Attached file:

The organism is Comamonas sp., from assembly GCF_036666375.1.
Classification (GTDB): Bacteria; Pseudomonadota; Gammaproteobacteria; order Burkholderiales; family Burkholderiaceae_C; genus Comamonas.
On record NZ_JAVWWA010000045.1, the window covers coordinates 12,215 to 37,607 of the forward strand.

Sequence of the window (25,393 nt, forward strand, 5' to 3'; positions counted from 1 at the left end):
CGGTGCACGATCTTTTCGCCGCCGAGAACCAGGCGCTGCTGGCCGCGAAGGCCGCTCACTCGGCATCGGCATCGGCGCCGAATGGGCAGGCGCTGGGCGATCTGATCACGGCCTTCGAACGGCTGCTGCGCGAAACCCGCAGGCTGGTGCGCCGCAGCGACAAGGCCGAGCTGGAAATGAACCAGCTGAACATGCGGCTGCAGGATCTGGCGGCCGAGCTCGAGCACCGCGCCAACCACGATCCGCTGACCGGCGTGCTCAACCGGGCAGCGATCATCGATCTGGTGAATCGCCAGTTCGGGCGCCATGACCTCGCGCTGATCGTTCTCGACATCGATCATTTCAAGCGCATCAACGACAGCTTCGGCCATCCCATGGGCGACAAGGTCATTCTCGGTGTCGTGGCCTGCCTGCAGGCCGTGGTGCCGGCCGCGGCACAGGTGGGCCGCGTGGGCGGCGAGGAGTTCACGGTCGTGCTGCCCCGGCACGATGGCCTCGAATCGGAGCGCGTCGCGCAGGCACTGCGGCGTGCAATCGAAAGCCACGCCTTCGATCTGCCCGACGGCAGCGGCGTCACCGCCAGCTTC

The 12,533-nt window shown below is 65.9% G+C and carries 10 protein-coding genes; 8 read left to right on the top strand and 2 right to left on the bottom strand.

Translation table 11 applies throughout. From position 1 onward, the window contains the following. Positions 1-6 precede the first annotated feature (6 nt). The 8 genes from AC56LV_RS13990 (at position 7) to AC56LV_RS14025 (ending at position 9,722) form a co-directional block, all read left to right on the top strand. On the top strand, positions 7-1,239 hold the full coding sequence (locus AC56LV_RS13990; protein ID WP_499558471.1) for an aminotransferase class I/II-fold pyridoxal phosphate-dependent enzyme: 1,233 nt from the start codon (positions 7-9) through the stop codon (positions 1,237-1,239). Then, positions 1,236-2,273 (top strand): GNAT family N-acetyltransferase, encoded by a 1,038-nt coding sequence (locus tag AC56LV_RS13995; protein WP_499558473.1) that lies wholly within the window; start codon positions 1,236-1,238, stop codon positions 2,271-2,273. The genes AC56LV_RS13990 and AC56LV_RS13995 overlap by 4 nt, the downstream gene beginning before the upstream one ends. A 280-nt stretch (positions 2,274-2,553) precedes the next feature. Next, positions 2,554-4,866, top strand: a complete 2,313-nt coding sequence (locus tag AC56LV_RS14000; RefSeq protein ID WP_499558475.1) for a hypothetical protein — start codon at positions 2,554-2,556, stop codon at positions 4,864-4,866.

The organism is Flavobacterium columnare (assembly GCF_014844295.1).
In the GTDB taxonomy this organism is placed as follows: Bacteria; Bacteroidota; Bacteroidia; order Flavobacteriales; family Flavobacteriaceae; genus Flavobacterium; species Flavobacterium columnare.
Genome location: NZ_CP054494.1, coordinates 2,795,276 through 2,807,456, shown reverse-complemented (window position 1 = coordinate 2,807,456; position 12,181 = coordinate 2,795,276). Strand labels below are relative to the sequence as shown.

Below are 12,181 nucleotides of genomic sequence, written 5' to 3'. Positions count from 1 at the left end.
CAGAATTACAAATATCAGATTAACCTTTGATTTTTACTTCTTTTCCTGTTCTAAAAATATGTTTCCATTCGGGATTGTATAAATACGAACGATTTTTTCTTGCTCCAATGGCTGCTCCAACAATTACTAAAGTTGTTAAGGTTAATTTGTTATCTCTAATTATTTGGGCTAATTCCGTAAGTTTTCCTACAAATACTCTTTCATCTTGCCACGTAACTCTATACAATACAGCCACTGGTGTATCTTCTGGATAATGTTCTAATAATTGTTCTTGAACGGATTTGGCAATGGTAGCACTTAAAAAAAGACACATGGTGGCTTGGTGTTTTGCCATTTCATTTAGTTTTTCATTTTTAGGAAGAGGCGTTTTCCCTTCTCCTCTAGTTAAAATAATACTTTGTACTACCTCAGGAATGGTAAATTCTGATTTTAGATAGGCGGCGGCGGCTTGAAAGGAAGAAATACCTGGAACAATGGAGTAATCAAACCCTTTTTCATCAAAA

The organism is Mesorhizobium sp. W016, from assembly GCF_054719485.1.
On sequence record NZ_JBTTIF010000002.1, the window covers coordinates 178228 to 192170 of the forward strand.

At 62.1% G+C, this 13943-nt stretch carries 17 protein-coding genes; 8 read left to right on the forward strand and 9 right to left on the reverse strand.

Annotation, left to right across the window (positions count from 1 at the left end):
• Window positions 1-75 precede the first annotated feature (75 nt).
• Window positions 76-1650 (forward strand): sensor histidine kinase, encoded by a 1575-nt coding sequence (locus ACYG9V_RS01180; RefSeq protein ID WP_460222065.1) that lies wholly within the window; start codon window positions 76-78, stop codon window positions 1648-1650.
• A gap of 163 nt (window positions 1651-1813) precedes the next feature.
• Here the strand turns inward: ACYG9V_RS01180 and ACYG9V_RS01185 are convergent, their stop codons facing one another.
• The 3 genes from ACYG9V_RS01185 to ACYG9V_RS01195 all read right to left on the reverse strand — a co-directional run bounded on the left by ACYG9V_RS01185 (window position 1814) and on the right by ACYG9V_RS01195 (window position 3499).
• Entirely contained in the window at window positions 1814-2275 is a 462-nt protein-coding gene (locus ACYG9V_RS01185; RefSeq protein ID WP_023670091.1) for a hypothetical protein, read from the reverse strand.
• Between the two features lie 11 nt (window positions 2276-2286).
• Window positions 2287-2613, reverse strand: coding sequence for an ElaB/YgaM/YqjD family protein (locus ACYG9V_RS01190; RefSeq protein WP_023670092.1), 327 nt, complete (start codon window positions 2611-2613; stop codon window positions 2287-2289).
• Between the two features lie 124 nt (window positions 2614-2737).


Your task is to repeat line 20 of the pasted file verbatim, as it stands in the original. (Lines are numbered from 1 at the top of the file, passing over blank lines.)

• Here the strand turns inward: ACYG9V_RS01180 and ACYG9V_RS01185 are convergent, their stop codons facing one another.